The proposed invention is based upon a theory in medicine, first proposed in 1908 by Paul Ehrlich that all cancers are a form of immune system malfunction. This was not seriously looked at until late 1950s when additional evidence to support this hypothesis was published. By the early 80’s, advances in biotechnology led to further understanding, and today it is believed that the immune system protects us from cancers via Immune Surveillance and Immune Editing. Immune Surveillance leads to Immune Editing, i.e. the immune system’s strategies to overcome the cancer. In all of us who don’t succumb to cancer, Immune Editing is successful in its elimination phase. When Immune Editing’s elimination phase fails, it leads to Immune Escape (cancer escaping from the clutches of the immune system altogether.) Following is a synopsis of the various stages. ImmunoScience’s scientists believe that by using techniques to enhance cancer Immune Editing, Immune Escape can be prevented or eliminated in order to get an upper hand on most cancers.
At the present time, several researchers are working on various approaches to immunological approaches to various cancers. These consist of monoclonal antibodies targeting one type of cancer and these have been successful only in attaining remissions but have generally not been successful in functional cures with a permanent remission. Another approach that has not been successful has been giving vectors expressing a mucin found in epithelial cancers. This approach has failed because of mutations in the mucin and inability of the immune system to attack the cancers because of some defenses of the cancer cells. A third approach involves taking a patient’s cancer cells and the same patient’s immune cells and cocultivating them in a lab with some immune enhancing methodologies and then injecting them back into the patient. This approach has had some success but not a lasting one thus requiring this treatment to be given in perpetuity, at least in theory.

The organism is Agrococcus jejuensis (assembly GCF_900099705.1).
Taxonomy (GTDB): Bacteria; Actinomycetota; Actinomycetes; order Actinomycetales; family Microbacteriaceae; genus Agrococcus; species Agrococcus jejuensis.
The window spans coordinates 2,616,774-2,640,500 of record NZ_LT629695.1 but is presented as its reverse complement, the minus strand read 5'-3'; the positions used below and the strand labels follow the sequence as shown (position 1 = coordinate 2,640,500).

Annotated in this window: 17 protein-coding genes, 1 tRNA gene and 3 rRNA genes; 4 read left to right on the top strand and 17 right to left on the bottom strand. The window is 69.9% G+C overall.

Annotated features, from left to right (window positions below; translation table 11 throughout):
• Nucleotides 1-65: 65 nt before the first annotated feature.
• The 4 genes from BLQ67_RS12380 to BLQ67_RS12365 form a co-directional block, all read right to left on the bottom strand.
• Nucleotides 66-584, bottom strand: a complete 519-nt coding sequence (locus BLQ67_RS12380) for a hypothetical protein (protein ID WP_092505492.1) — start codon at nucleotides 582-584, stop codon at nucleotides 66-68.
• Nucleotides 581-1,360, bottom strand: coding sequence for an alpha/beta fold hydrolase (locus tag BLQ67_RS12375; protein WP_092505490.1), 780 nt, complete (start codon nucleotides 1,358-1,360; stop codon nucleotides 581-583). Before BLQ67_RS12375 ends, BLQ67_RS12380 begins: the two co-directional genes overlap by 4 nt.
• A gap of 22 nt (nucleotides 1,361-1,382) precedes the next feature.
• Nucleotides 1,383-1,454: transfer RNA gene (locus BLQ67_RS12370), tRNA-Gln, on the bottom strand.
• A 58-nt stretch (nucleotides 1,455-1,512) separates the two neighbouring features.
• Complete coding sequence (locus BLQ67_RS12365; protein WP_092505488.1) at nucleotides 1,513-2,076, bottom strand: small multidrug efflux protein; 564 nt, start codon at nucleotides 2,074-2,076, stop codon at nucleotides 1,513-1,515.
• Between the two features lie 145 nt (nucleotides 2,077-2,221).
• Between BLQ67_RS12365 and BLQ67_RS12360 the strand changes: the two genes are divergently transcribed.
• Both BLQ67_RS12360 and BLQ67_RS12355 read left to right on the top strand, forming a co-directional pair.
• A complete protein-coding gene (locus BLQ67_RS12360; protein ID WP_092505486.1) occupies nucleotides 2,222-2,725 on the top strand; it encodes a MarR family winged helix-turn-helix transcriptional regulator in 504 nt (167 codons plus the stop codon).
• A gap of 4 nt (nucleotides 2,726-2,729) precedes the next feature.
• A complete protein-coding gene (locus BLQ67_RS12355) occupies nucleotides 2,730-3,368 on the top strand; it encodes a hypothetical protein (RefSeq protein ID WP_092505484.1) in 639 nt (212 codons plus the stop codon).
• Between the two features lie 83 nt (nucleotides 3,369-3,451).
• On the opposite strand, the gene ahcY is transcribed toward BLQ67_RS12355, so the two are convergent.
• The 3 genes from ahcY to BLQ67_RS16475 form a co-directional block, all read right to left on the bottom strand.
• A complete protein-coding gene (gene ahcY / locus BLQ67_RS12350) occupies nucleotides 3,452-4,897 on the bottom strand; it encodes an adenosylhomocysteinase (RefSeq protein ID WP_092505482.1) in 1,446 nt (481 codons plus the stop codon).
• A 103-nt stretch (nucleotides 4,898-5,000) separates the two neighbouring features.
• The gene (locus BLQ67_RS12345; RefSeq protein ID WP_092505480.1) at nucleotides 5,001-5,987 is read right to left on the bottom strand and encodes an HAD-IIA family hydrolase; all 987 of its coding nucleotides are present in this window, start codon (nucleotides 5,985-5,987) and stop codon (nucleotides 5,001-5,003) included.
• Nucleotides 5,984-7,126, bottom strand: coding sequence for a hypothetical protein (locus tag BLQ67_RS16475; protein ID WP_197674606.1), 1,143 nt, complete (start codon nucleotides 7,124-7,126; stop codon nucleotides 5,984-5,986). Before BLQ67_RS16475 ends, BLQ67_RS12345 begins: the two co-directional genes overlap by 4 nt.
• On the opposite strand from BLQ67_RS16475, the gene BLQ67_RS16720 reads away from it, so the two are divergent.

ImmunoScience plans to create a long term infection with a vector that expresses markers of various cancers (either as a polyvalent vaccine or as a monovalent vaccine depending upon research) and, at the same time, disable many of the mechanisms used by cancer cells to evade the immune system. This makes ImmunoScience’s cancer immunotherapy unique and with a very high probability of success. It is anticipated that fewer repeat doses will be needed and functional cure attainable even in late stages of cancer, despite widely spread metastases. This will be achieved without the side effects of current chemotherapy because our vaccine has no toxic pharmacological effects on a human body.